In Homer’s poems, not only minstrels, but also warriors, derive their power from the gods. As ate is divine temptation or infatuation, so menos is the power/energy/confidence that the warrior receives from the gods, often as a result of praying for it. Menos is “spontaneous and instinctive.” As a bad mood or bad idea seems to come from outside us, so menos seems to come from outside us. Menos is
|the vital energy, the ‘spunk,’ which is not always there at call.... Men in a condition of divinely heightened menos behave to some extent abnormally. They can perform the most difficult feats with ease; that is a traditional mark of divine power.|
In Homer’s world, the warrior or athlete needs divine help, divine inspiration; war and sport are part of religion. Mt. Olympus is an important religious site, and the site of the Olympic games. If the Greeks saw a great athletic performance, they ascribed it to a supernatural force. We call this force the unconscious; today, if a basketball player makes ten shots in a row, we say “he’s unconscious.”
So Homer’s heroes ascribe an outstanding performance to menos, a big blunder to ate, and various things to a daemon. Primitive man acts in a similar way, ascribing feelings and events to supernatural forces. Dodds says that, over the course of time, the Greeks introduced specific gods — Zeus, Hera, Athena, etc. — to replace or supplement impersonal, supernatural forces. Gods like Zeus, Hera, and Athena replaced or supplemented impersonal forces like menos, ate, and daemon.
Homer’s poems mention both impersonal forces and specific gods. Sometimes a Homeric hero ascribes an event to an impersonal force because he doesn’t know which god caused it. Sometimes Homer ascribes an event to a specific god because he wants to make his narrative more personal, more lively, more visual. For example, “Athena plucks Achilles by the hair and warns him not to strike Agamemnon.” This is more vivid than Achilles receiving advice from his daemon. Athena is a “pictorial expression” of Achilles’ daemon, a projection of Achilles’ unconscious, hence she’s only visible to Achilles, the other characters don’t see her. Athena and other gods are personifications of supernatural forces, unconscious drives.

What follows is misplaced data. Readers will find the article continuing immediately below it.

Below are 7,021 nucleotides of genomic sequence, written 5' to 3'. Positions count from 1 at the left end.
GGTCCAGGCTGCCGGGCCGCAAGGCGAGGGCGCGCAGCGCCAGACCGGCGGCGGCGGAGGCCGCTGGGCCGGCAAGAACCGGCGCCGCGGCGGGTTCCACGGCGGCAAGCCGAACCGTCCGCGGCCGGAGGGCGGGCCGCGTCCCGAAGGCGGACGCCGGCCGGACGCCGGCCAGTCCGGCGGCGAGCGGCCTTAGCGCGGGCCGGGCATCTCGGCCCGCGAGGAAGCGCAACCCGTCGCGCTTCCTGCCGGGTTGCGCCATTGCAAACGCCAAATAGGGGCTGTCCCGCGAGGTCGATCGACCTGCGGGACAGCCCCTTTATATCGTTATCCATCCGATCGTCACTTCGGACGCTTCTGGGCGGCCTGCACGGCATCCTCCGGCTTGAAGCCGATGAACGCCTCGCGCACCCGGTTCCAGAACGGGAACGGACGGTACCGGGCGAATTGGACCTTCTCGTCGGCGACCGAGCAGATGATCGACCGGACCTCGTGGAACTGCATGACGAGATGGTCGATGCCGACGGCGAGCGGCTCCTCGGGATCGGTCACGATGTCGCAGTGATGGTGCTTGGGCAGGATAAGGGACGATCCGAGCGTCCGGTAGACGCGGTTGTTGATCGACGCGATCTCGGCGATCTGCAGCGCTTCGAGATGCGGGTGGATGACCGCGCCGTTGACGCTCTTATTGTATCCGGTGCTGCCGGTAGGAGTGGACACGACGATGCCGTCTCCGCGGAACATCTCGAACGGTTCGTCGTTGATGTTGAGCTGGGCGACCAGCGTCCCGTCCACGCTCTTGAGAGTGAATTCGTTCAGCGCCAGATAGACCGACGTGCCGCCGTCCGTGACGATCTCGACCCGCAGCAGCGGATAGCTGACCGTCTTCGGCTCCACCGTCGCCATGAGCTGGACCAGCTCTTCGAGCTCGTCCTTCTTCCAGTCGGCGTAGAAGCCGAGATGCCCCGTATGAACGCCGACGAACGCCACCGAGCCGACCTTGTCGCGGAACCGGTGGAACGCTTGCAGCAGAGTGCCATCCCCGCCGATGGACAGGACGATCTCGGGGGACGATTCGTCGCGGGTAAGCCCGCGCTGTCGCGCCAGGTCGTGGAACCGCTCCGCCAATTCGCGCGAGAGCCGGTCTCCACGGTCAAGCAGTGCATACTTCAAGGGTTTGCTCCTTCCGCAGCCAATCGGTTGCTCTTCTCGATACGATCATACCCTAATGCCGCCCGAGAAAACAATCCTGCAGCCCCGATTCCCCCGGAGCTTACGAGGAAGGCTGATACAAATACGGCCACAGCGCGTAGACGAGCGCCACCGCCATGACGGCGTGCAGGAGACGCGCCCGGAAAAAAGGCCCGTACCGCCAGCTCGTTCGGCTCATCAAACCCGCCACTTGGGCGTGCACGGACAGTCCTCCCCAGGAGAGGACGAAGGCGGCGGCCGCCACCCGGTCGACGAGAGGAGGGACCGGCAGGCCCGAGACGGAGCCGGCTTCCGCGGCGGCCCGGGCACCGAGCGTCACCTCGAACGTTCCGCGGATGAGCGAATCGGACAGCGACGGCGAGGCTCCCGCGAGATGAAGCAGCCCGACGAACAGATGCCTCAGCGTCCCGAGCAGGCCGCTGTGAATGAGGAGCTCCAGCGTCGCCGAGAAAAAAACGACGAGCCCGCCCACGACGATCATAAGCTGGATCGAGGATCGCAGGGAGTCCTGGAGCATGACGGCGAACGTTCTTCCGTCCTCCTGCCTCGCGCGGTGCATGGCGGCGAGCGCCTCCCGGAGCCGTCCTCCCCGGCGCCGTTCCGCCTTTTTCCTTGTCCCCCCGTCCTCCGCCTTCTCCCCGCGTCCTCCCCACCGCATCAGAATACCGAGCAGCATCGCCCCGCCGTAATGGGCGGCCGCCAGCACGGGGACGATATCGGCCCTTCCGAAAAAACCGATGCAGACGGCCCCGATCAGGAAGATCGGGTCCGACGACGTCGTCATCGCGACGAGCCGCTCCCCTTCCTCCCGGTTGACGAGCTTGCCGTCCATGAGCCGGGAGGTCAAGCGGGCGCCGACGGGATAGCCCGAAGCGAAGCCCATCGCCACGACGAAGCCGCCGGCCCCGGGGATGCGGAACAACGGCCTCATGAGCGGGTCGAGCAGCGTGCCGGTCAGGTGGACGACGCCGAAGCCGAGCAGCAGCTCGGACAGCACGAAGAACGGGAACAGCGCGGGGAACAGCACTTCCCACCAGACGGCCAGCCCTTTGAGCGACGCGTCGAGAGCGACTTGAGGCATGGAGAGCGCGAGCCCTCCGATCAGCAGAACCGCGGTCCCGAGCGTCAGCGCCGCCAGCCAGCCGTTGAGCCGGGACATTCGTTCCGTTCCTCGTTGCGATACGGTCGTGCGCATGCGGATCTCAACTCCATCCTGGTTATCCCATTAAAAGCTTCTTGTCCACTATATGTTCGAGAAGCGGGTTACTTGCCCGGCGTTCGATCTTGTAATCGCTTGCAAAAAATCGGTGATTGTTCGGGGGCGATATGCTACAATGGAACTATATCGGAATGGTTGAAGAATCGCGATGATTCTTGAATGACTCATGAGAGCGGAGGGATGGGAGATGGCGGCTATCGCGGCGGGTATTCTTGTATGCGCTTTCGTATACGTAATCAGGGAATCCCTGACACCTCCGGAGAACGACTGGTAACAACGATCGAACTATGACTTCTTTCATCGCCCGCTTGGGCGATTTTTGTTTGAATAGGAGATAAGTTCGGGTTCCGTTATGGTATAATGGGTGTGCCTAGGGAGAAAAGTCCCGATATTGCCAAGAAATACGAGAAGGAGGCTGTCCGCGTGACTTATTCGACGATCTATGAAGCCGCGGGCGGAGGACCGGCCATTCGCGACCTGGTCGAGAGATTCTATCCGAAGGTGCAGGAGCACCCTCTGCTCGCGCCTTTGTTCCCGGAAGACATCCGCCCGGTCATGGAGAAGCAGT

So there’s a 3-step sequence:
As Dodds puts it, “the inward monition, or the sudden unaccountable feeling of power, or the sudden unaccountable loss of judgement, is the germ out of which the divine machinery developed.”5
Dodds’ argument resembles the argument of William James and Carl Jung: religion is about inner feeling, unconscious feeling, feeling that comes from outside our conscious self. Religion isn’t an intellectual superstructure, it’s a personal feeling. Dodds uses a quote from William James as the epigraph of his first chapter. James said that he’s
|bent on rehabilitating the element of feeling in religion and subordinating its intellectual part. Individuality is founded in feeling; and the recesses of feeling, the darker, blinder strata of character, are the only places in the world in which we catch real fact in the making, and directly perceive how events happen, and how work is actually done. Compared with this world of living individualized feelings, the world of generalized objects which the intellect contemplates is without solidity or life.6|